Algonquin Young Readers
A Well-Read Life Begins Here
A Well-Read Life Begins Here
This is one terrific rabbit and we want the world to know.
Pete and Lisa are both super excited about The Bunny Rabbit Show by Sandra Boynton. It didn’t take much to get them to pose holding onto that bunny George.
Today is a big day here at Algonquin Young Readers: we’re having (ok, publishing) twins! Today is publication day for both Kelly Barnhill’s THE WITCH’S BOY and for William Ritter’s JACKABY. To celebrate our bundles of joy, we’re having a publication day giveaway. Click here for a chance to win signed copies of the books and some super cute frog pins
Last week’s Shelf Awareness included the second book in the Three-Ring Rascals series, The Greatest Star on Earth, in their roundup of Indie Favorites with a blurb from Chris Rose at The Spirit of ’76 Bookstore:
"… The perfect blend of gentle drama and humor and plenty of appealing art make The Greatest Star on Earth another winner in a terrific series!”
“Mostly I got my ideas from everything I’ve ever experienced in my entire life. Also, I made stuff up.”
KEY BACKLIST What a week! I blink on Monday, then it’s Friday, 12:29 pm. At any rate, I would be remiss if I didn’t talk up choice oldies but goodies because, as we all know, even the most voracious reader in the world hasn’t read every title categorized as backlist. Nine times out of ten, I would bet most of your power patrons haven’t read even one entry in Agatha Christie’s classic Hercule Poirot mystery series, revived as of this week with the publication of The Monogram Murders, a Top New Release. The Cloud contains a couple dozen, including Five Little Pigs.
My first read of the fall, Maj Sjowell and Per Wahloo’s The Laughing Detective, book four in the Martin Beck private detective series and winner of the 1971 Edgar Award for Best Novel, has pulled out my eyes like a magnet, to paraphrase Elvis Costello. The characterizations are superb to the point of being 3-D, and the dialogue like tattoos I see on my arm. Sex, death, love, murder, and the Swedish welfare state: this is literature. Try it out on your patrons who don’t do genre fiction.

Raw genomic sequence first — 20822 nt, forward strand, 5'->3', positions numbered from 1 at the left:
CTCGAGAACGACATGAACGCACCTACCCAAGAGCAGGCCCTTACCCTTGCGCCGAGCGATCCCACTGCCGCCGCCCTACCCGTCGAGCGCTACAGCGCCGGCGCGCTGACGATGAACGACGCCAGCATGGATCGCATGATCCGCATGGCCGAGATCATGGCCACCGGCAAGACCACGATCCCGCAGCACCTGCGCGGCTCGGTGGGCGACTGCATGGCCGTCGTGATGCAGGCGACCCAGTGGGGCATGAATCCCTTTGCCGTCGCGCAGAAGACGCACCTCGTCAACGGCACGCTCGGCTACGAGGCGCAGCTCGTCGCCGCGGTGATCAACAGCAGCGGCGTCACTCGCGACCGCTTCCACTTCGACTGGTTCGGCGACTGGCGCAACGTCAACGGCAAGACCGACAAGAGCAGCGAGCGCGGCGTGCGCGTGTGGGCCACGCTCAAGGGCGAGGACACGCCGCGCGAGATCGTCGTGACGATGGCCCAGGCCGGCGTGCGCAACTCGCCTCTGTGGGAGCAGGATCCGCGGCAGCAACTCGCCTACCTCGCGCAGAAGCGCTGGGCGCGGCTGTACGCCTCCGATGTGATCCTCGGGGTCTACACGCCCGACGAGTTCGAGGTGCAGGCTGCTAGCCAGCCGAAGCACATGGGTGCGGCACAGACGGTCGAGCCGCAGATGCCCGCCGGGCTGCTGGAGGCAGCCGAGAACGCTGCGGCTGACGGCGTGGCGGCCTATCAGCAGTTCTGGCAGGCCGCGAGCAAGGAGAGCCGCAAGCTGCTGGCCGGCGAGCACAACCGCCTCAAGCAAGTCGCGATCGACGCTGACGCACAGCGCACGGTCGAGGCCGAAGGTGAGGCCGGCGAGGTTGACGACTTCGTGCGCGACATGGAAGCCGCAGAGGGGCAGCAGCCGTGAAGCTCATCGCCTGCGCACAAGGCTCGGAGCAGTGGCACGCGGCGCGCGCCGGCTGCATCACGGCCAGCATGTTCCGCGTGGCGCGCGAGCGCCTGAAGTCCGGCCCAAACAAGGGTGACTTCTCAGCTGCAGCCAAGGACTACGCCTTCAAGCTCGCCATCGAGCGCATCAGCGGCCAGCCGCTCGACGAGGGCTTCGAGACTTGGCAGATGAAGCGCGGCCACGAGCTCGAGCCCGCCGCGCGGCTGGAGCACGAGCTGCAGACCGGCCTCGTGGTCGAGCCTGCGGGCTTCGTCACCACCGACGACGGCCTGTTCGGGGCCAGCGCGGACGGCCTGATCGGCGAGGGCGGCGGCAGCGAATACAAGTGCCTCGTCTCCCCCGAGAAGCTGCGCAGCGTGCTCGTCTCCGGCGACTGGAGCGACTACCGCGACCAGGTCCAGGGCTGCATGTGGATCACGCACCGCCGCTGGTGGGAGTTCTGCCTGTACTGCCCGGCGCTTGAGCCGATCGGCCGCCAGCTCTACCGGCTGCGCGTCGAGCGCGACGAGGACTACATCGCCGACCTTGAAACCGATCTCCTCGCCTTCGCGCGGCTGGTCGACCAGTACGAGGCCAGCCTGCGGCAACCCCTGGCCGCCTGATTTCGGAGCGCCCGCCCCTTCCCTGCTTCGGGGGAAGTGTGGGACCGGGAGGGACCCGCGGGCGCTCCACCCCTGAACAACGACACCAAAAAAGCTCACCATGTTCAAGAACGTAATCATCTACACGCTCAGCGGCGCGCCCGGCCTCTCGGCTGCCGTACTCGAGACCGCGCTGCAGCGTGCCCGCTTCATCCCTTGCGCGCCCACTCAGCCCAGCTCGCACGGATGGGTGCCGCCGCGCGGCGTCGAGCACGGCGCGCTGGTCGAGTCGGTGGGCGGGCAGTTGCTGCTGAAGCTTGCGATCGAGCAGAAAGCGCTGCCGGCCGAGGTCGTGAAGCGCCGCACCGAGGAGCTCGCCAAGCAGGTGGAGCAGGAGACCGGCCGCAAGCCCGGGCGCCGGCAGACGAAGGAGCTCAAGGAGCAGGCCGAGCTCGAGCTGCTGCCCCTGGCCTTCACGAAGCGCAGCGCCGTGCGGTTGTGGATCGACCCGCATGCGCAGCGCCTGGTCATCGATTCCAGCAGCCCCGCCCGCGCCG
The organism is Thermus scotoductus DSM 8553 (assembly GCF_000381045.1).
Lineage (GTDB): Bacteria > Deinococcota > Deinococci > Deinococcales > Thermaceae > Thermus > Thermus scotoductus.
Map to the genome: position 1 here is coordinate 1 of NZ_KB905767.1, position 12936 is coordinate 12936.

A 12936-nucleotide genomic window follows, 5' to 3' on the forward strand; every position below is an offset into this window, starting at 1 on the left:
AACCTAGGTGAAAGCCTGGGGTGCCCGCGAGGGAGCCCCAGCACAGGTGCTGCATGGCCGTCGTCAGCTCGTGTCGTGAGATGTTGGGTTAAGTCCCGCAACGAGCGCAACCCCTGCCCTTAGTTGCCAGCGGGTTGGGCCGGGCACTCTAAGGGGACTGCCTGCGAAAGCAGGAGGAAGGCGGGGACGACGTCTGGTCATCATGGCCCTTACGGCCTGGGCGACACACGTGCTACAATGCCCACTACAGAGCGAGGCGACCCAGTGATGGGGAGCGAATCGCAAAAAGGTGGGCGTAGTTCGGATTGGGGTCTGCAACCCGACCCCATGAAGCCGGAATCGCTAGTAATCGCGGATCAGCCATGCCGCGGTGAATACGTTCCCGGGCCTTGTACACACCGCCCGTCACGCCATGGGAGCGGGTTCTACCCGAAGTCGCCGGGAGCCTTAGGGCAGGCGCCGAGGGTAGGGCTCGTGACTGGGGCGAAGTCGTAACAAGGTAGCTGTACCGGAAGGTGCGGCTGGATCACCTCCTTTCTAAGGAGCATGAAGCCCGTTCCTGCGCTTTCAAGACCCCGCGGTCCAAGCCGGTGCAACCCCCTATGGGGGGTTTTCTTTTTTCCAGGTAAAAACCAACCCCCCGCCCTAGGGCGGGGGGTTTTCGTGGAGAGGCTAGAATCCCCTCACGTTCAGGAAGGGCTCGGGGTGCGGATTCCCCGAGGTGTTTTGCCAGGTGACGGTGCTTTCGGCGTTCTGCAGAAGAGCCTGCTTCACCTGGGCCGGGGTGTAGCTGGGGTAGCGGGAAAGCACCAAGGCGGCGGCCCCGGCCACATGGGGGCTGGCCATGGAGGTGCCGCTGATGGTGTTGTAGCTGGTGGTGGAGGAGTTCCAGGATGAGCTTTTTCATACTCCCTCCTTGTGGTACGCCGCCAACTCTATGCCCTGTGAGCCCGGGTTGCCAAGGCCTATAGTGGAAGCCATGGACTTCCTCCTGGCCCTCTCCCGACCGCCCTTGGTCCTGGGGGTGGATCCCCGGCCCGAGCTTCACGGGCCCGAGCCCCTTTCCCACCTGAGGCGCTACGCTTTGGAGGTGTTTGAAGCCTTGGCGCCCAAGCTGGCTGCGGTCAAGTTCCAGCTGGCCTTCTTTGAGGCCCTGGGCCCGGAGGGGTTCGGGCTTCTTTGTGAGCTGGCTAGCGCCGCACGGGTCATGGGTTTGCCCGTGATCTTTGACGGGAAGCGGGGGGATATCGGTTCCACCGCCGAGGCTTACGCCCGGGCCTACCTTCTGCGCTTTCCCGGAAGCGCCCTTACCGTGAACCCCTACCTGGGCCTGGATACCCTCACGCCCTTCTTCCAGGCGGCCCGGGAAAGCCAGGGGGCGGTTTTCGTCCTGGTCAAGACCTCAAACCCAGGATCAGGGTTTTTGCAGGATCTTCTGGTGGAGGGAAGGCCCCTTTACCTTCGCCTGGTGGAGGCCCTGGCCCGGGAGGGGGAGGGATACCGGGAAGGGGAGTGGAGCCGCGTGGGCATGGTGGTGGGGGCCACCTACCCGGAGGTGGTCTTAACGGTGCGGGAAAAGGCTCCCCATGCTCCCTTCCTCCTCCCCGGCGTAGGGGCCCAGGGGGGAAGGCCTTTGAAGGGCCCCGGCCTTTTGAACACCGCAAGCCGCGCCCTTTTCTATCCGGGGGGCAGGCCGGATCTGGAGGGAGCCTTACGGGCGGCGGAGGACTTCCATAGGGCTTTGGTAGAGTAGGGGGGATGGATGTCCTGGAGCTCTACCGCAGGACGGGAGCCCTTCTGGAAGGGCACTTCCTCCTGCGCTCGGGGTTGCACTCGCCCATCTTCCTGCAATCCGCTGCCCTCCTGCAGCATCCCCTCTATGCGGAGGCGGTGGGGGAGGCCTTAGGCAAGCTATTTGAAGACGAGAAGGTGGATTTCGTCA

It’s back-to-school daze, and Sara Farizan’s If You Could Be Mine, a 2013 young adult novel about two young Iranian women in love, came to my attention again when it won a slew of awards over the summer, first and foremost the Lambda Literary Award for LGBT Children’s/Young Adult. This is one for book groups and your teen and adult readers who love to plumb heartbreak and angst.
Finally, we’re on the brink of National Hispanic Heritage month (September 15-October 15). Julia Alvarez, an Algonquin writer like Farizan, is a wonderful option to steep your readers in culture that is American, no question about it.
"What is it?" My question came as a whisper, my eyes straining to see the invisible.
Jackaby’s voice was softer still: “Death.”
Here’s our last (and most ominous) look behind the red door at William Ritter’s Jackaby. On sale next week!
"Is something wrong?"
"I should say so, fantastically wrong!"
—Jackaby by William Ritter. Out 9/16!
"Pockets! I was thrilled. I have never understood the aversion to pockets in ladies fashion—as though it has become some great shame to appear as if one might actually need to posses anything."
One of the innumerable wonderful parts of William Ritter’s Jackaby is his descriptions of Abigail Rook’s clothing. We think this looks like something she might’ve liked to wear while sleuthing with Jackaby in New Fiddleham in 1892. What do you think?
Image via Metmuseum.org.